An Ultimately Large Telescope Can Reveal the Very First Stars?

Ashley | 11 - 26 - 2020
An Ultimately Large Telescope Can Reveal the Very First Stars

A team of astronomers is reviving a concept that NASA sidelined a decade ago. According to this idea, a huge observatory would be installed to the moon. It dubbed an “Ultimately Large Telescope” facility that would easily outperform all other telescopes in its class and can spot objects that are predicted by theory but have never been seen.


This large liquid mirror telescope installed on the lunar surface can perform better than any other telescope such as searching for the signs of the first stars in the universe. The upcoming James Webb Space Telescope is considered a very powerful telescope. It is scheduled to be launched on October 31, 2021 but it cannot even see the earliest stars.

What Does NIAC Stand for?
  • A. NASA’s Innovative Advanced Concepts
  • B. NASA’s Innovative Active Concepts
  • C. NASA’s Innovative Assistive Concepts
  • D. None of the Above


Such is the competition of astronomers from the College of Texas at Austin, who have detailed the argument in a paper set to be printed in a future difficulty of Astrophysical journal(a pre-printed is presently available at the arXiv).


A team of astronomers from the college of Arizona proposed the idea of a lunar liquid mirror telescope in 2008. NASA flirted with the idea afterward but finally abandoned the idea due to the dearth of related science having to do with inhabitants III stars (The primary stars to appear in the Universe). A telescope in the moon might have the ability to peer into space unhindered atmospheric results and air pollution.


Throughout the historical past of astronomy, telescopes have become highly effective, allowing us to probe sources from successively earlier cosmic sources– ever nearer to the Big Bang, “Volker Bromm, a co-author of the paper, mentioned in a statement from the College of Texas McDonald Observatory. “The upcoming James Webb House telescope will attain the time when galaxies first formed.”


Problem is JWST- as highly effective as it will be- cannot be used to recognize smaller and dimmer objects that existed before the formation of galaxies, especially  Pop III stars. The “second of ‘very first light’ is over the capabilities of the powerful JWST, and alternatively needs a ‘final’ telescope”, Bromm mentioned.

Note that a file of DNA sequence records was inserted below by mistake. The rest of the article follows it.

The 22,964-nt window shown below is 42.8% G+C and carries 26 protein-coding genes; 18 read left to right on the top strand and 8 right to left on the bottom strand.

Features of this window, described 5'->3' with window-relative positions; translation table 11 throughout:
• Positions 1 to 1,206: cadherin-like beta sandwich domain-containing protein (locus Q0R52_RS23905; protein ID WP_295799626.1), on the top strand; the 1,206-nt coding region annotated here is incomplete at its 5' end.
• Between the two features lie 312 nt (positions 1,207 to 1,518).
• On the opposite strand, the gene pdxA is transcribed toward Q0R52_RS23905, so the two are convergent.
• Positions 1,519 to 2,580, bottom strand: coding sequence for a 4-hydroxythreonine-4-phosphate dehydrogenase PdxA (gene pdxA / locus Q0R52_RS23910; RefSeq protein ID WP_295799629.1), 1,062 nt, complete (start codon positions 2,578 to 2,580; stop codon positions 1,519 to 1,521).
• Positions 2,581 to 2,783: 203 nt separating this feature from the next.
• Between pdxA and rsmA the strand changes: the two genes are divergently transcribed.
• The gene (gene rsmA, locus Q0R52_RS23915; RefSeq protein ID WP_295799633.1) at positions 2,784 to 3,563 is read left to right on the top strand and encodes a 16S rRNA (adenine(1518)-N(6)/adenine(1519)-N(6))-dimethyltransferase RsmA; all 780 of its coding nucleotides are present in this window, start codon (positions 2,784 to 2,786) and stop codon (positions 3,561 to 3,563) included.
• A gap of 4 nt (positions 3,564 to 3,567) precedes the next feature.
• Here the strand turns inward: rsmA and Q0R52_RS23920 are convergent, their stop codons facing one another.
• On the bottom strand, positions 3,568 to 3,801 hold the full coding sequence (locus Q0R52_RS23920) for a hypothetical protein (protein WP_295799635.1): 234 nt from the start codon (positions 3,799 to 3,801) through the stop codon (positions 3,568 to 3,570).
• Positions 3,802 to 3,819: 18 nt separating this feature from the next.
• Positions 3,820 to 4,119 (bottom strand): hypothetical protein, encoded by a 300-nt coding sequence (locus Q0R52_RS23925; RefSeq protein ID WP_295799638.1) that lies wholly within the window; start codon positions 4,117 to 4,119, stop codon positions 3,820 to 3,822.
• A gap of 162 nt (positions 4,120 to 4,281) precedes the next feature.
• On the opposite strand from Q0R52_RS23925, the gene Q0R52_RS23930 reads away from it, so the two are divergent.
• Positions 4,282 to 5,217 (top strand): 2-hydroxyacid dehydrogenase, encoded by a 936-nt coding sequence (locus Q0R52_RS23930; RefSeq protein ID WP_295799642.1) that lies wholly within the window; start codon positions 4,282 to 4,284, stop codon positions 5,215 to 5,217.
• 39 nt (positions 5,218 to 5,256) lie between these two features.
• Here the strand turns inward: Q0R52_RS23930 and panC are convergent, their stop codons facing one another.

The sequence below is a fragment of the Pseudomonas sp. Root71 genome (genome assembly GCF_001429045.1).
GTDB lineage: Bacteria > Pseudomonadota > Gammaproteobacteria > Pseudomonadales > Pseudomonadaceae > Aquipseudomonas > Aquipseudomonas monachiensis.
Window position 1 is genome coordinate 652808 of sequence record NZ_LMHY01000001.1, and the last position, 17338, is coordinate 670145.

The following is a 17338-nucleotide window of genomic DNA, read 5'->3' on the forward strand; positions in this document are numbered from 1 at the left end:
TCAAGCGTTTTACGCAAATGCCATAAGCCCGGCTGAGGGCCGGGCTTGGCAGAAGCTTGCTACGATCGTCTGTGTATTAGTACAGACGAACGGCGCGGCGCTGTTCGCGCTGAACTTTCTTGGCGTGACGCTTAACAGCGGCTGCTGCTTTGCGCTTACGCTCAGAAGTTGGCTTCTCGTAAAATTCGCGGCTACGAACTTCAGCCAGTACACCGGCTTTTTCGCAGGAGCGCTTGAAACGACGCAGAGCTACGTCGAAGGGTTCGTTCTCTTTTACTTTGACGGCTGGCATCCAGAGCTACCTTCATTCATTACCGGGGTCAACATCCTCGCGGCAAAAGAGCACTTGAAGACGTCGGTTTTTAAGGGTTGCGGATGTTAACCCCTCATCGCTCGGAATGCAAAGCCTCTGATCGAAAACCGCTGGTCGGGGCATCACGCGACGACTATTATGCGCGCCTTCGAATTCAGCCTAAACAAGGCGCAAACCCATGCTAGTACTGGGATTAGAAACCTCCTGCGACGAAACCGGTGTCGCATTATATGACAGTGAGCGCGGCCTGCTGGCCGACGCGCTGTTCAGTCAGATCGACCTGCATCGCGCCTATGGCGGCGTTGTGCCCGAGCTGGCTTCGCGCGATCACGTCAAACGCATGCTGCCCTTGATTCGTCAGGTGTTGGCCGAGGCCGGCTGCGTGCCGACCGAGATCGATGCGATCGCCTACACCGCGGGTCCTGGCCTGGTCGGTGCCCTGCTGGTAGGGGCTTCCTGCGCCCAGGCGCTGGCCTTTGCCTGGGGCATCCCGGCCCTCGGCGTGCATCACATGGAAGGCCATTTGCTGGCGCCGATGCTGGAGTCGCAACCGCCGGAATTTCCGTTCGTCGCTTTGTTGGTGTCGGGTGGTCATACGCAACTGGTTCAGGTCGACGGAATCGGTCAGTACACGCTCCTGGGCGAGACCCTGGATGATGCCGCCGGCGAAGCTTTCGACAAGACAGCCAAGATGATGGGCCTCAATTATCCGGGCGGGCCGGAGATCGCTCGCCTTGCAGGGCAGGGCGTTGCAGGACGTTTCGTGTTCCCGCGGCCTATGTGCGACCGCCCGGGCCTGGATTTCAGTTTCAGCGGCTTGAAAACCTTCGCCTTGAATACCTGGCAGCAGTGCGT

Pop III stars finally popped into existence a few million years after the Big Bang, having spawned from a hydrogen and helium combination. The idea suggests that they were tens to hundreds of times larger than the sun, however, it is no match for the size and luminosity of our entire galaxy. As such Pop III stars have eluded deduction.


Having said that, the authors of our new study that was led by NASA hubble Fellow, Anna Schauer, contend that Pop III stars must be identifiable. We just have to detect their spawning grounds that are expected to take the form of “minihalos”. The earliest stars were born in the tiny proto-galaxies, but the luminosity of these objects are “too faint to be spotted even by the longest exposure instances,” as the authors write of their paper.


In our neighboring galaxy, Andromeda, it has around 1 trillion stars and it is visible with the naked eye in very darkish places on the Earth,” defined by Schauer in an email. “These tiny first galaxies have 10 to 1,000 stars, and are farther away. It took the light for more than 13 million years to reach Earth. Both components play collectively, and we anticipate that minihalos are about 100 trillion times fainter than Andromeda.”